No one's falling through the cracks on our watch.
By engaging families as equal partners, respecting the hard work that both educators and families contribute to the education of their kids, and by easily tracking how our families are engaging (sometimes more importantly, how we're trying to engage with them), we open up a new world of home-school collaboration and possibilities for success.
In the coming months, as we start to transition back to some semblance of normal life, I hope that we don't regress and forget all that we've learned this year.
I'm excited to find new ways to support educators and families in their journey towards more equitable, data-informed partnership.
I have a few things up my sleeve for 2021, so stay tuned!
Let's see how we can all continue to grow and learn together in this next phase of the year.
In my last post, I talked about how logic models -- although they can be a chore -- can actually be a great visual roadmap of your program's components, benchmarks, and goals.
Working collaboratively to develop a logic model can be a unifying experience for teams, a way to get everyone on the same page about the work.
But what keeps your finished logic model from disappearing into the dark void of your computer's file system, never to be found or opened again?
If you've been reading my blog for awhile, you may know where I'm going...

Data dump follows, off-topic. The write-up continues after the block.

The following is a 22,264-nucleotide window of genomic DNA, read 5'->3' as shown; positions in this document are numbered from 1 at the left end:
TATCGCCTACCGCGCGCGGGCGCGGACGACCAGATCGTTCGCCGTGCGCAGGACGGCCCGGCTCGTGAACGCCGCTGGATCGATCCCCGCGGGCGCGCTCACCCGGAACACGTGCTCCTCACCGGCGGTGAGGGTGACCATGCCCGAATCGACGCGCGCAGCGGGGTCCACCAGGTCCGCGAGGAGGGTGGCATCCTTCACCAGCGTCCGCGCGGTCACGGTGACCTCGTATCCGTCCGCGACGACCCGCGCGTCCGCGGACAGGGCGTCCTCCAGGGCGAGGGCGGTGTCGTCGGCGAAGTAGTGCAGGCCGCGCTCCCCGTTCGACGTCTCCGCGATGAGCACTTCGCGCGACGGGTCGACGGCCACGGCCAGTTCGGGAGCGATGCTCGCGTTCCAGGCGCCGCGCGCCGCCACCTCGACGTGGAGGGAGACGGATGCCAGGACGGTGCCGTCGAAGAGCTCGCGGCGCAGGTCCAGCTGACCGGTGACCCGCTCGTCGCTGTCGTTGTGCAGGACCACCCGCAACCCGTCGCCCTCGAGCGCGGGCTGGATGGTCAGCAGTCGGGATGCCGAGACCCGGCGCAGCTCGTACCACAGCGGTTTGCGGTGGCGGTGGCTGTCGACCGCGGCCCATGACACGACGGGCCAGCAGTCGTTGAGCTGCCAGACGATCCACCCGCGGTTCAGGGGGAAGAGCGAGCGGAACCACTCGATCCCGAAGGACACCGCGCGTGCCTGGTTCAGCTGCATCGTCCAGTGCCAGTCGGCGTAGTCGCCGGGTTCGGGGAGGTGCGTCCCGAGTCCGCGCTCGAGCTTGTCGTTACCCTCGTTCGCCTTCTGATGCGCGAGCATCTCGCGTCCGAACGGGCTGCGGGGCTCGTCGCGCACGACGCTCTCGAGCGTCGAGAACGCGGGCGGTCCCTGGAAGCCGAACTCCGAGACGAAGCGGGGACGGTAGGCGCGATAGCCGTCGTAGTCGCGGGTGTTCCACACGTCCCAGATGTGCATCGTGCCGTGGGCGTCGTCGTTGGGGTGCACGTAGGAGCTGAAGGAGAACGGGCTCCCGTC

You can use your logic model to help design your team's data tracking system!
Although people design them differently, logic models always have a column for either the measures that you'll use to assess progress (as I have in my template below) or the immediate outputs that would occur as a result of your activities.
If you're measuring your family engagement efforts, some examples could include:
Your logic model is basically a cheat sheet to the data points you'll want to track for your program!
So if you follow the steps in my free guide to tracking your engagement data, you'll see that you've already answered some of the questions in Step 1 -- why you're tracking the data.
I don't know about you, but I think that identifying the purpose behind each part of our work is often the hardest. But since you've already connected your measures to your short- and long-term goals, you're ahead of the game!
With your logic model in hand, you'll be ready to tackle the rest of the questions with ease and start tracking.
If you haven't gotten your hands on my free guide, use the form below to get your copy!
"Ugh, they're making us submit a logic model? What is the point of a logic model anyway?"
"I don't understand all that technical jargon. What am I supposed to put in a logic model?"
These are the thoughts I imagine my clients having when a funder or state department of education requires them to create a logic model ... and rightfully so.
Logic models are often overly complicated, far too technical, and not connected to ACTUAL practice - so it's no wonder that they are not intuitive for people doing "the work" in education.